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Fitting Nightlatches to Outward Opening Doors

Outward opening doors are often a difficult type of door to fit a lock to which is secure and correctly fitted. When fitted incorrect it can look terrible and sometimes not be secure enough.

With most nightlatches the stike plate (keep plate for the frame) that comes with the lock can not be used to work on outward opening doors due to the shape of the recess in the plate. Yale have released 2 types of keep plates designed specifically for outward opening doors.

Below I have described the 2 different types of installation and included a small video of the fitting process.

Replacing an old nightlatch for an outward opening door:

When the nightlatch has already been fitted then the large cylinder hole has been drilled into the door. This is either at 40mm or 60mm from the edge of the door. When fitting the lock in this way to make the door close you will need to cut out a section of the door stop so that the lock can pass through the space and the door can close. Unfortunately this will leave a large gap in the door stop and will also create a visible gap down the edge of the door so you can see daylight through the edge. This can obliviously cause a draft and does not look very nice if used on a external door at your home. Yale have a long tab strike plate that will work with this way of installing the nightlatch. It will give you a better finish on the frame side and will be far more secure than fitting the box strike that comes with the standard inward opening lock.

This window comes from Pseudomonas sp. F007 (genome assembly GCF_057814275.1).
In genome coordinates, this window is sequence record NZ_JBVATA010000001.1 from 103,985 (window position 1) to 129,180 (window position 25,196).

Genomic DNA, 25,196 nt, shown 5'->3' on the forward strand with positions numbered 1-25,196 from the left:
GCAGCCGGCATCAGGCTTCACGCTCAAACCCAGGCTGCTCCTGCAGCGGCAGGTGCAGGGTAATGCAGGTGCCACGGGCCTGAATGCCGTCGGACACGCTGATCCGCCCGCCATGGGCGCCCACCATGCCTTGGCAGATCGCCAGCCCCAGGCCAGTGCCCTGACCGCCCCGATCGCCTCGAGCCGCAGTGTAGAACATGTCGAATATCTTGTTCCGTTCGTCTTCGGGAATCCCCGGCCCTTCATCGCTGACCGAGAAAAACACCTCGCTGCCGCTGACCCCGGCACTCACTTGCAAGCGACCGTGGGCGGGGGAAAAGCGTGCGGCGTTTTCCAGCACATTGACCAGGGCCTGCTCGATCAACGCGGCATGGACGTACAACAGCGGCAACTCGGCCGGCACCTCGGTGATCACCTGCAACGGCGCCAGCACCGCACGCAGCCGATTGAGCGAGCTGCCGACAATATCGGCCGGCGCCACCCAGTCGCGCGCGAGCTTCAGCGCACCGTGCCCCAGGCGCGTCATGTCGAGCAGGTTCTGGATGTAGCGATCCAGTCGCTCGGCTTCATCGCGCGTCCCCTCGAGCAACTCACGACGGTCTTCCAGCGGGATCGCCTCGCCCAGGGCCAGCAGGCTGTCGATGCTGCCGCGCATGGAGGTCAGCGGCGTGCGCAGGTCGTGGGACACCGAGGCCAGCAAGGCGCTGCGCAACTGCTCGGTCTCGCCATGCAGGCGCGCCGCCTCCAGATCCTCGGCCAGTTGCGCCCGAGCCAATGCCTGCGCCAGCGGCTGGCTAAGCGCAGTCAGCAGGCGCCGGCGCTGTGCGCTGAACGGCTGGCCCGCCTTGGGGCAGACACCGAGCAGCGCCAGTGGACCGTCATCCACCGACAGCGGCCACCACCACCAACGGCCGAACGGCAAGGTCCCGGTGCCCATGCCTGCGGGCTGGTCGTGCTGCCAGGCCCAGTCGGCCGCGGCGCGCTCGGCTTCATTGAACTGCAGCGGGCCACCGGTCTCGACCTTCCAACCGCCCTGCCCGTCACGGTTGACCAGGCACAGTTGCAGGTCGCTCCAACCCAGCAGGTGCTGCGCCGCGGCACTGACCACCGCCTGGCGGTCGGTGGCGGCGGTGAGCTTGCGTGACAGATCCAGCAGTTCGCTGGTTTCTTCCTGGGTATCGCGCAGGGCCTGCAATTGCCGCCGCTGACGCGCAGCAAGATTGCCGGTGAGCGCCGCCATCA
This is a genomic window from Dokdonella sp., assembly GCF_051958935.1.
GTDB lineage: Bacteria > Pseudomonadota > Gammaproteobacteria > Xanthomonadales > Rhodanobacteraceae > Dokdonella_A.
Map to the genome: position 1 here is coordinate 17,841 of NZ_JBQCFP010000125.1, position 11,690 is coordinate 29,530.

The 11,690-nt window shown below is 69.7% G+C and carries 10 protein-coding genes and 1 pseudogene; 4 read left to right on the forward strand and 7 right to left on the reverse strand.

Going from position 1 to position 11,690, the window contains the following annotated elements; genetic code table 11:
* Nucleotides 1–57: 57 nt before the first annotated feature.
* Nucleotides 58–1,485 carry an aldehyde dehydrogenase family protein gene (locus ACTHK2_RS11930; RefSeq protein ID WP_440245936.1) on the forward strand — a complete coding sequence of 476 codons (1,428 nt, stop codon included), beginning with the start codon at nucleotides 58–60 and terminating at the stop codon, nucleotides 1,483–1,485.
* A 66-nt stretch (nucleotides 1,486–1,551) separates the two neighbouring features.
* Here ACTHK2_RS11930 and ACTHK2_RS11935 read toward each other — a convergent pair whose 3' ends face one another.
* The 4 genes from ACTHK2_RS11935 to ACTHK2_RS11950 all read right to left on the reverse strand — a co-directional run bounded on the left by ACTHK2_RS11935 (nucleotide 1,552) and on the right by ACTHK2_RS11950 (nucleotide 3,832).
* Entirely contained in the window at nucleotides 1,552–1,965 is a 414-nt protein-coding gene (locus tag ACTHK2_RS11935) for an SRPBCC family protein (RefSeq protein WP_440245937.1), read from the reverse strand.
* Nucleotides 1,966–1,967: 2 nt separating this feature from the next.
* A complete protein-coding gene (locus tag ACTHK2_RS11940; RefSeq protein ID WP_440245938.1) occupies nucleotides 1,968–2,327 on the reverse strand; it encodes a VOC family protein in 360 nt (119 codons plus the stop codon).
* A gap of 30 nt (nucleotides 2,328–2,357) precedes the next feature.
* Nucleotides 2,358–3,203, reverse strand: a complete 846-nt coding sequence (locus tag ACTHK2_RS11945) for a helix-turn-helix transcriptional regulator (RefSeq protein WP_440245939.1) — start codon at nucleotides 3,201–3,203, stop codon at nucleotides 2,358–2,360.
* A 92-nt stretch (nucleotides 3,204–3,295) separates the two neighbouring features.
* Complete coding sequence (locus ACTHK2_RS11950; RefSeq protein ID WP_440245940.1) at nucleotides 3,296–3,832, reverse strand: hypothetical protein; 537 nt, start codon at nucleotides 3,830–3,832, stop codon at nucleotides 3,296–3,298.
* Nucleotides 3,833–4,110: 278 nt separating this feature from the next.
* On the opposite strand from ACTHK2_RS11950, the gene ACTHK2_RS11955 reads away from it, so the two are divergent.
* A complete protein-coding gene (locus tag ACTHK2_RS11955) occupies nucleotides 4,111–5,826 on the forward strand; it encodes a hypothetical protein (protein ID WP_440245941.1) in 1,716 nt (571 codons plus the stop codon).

Installing Nightlatch from New:

When you are installing a nightlatch on a new door you have 2 different ways you can fit the lock. The first is the same as the above so you install the nightlatch to the edge of the door and then you need to cut out the door stop and the above information applies. If you fit the lock this way you would use the Yale Long Tab Strike.

Alternatively you can install the lock in a slightly neater way. If when you install the lock instead of drilling the large 32mm cylinder hole the standard 60mm from the edge of the door, you add the width of the door stop to this (i.e if you have a 15mm door stop you mark and drill the cylinder hole 75mm from the edge) this will allow you to install the lock and have the body of the lock pass next to the door stop so you wont need to cut the door stop out. This means that the latch will lock into the door stop and you can purchase a Yale reversed angle plate that will accommodate the latch.

The important things to think about with this method are:

  • Distance to any glass in the door
    If you have a glass panel you need to make sure you have enough wood to fit the lock to before you strike the glass.
  • Fitting a lock without an overhang
    Some nightlatches have an over hang at the front of them, (example - Yale 77) these will not be suitable. You will need a lock like the Yale 88, 84, 85 or 89. These are all suitable models that can be reversed.